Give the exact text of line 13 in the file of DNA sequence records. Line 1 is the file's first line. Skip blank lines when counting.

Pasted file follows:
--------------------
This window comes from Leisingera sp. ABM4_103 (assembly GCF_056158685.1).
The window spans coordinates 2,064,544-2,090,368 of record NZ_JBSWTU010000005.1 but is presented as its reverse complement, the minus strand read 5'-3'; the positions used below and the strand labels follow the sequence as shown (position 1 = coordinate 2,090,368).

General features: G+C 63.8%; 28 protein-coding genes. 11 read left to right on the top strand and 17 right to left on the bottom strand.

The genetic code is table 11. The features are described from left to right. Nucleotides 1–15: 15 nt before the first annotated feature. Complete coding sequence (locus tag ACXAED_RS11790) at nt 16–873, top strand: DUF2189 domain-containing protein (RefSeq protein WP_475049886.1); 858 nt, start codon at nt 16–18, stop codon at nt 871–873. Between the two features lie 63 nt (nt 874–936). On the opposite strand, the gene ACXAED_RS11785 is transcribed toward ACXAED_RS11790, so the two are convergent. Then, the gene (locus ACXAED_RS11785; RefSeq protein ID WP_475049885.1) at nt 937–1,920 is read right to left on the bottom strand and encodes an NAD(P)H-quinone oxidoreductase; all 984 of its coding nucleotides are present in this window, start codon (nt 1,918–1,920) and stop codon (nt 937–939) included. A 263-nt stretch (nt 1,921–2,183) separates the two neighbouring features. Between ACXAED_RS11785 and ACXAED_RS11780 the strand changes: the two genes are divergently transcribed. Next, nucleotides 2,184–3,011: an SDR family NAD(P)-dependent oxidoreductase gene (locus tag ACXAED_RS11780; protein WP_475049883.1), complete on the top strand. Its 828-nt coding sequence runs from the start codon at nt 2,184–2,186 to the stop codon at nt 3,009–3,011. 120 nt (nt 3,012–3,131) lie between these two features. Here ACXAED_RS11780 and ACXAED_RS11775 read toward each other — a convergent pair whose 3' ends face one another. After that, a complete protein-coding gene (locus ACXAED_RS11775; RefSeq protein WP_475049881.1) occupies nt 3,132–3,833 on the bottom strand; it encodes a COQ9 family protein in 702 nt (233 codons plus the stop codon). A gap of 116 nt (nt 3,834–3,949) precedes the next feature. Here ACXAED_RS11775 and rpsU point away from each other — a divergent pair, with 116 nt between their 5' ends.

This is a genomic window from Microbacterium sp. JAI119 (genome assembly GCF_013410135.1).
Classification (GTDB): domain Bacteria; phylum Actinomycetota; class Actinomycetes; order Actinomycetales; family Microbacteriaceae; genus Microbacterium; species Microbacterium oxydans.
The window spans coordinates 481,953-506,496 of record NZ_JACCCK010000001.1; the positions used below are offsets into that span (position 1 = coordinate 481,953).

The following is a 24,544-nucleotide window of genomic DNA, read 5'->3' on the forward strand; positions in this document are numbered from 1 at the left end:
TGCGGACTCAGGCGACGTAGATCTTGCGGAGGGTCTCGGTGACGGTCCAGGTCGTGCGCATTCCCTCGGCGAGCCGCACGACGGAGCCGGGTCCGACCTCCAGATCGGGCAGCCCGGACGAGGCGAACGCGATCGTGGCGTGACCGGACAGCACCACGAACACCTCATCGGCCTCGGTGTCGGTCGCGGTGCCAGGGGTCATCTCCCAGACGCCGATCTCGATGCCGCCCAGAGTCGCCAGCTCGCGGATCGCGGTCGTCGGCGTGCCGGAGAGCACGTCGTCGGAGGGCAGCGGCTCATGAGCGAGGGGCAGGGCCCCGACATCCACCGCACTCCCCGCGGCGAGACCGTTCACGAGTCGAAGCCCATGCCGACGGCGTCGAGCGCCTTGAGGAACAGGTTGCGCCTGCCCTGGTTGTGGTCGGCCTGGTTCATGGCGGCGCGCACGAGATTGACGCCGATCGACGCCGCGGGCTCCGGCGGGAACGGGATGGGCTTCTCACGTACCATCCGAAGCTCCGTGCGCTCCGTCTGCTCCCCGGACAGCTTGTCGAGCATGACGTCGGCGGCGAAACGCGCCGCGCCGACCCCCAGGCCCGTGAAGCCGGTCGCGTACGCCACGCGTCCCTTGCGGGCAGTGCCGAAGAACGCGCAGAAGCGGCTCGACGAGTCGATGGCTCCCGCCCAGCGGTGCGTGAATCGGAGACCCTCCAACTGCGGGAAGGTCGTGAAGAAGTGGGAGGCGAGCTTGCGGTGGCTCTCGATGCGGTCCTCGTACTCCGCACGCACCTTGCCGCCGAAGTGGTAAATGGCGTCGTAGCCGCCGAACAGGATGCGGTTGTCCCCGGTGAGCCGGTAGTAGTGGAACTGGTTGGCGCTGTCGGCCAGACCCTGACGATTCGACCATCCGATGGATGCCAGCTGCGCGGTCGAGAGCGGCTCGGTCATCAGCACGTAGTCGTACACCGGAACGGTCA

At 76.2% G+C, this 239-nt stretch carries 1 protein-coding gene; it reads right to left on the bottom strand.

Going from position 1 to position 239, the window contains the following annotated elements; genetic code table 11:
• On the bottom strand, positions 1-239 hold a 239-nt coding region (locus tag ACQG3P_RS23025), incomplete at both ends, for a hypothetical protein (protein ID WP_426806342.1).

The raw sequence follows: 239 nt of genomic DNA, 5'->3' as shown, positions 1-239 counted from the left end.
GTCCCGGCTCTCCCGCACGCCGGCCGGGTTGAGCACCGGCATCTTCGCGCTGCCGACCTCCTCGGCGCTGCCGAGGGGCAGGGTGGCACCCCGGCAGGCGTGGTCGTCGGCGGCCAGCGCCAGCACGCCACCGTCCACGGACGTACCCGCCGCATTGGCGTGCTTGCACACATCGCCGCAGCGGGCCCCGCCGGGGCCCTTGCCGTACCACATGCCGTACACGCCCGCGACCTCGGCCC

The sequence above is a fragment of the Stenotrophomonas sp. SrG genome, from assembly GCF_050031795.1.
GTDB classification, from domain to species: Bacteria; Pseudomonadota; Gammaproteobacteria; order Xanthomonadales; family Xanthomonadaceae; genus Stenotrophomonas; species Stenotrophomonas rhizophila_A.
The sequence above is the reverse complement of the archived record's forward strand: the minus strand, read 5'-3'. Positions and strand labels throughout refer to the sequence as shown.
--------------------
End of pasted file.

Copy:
The raw sequence follows: 239 nt of genomic DNA, 5'->3' as shown, positions 1-239 counted from the left end.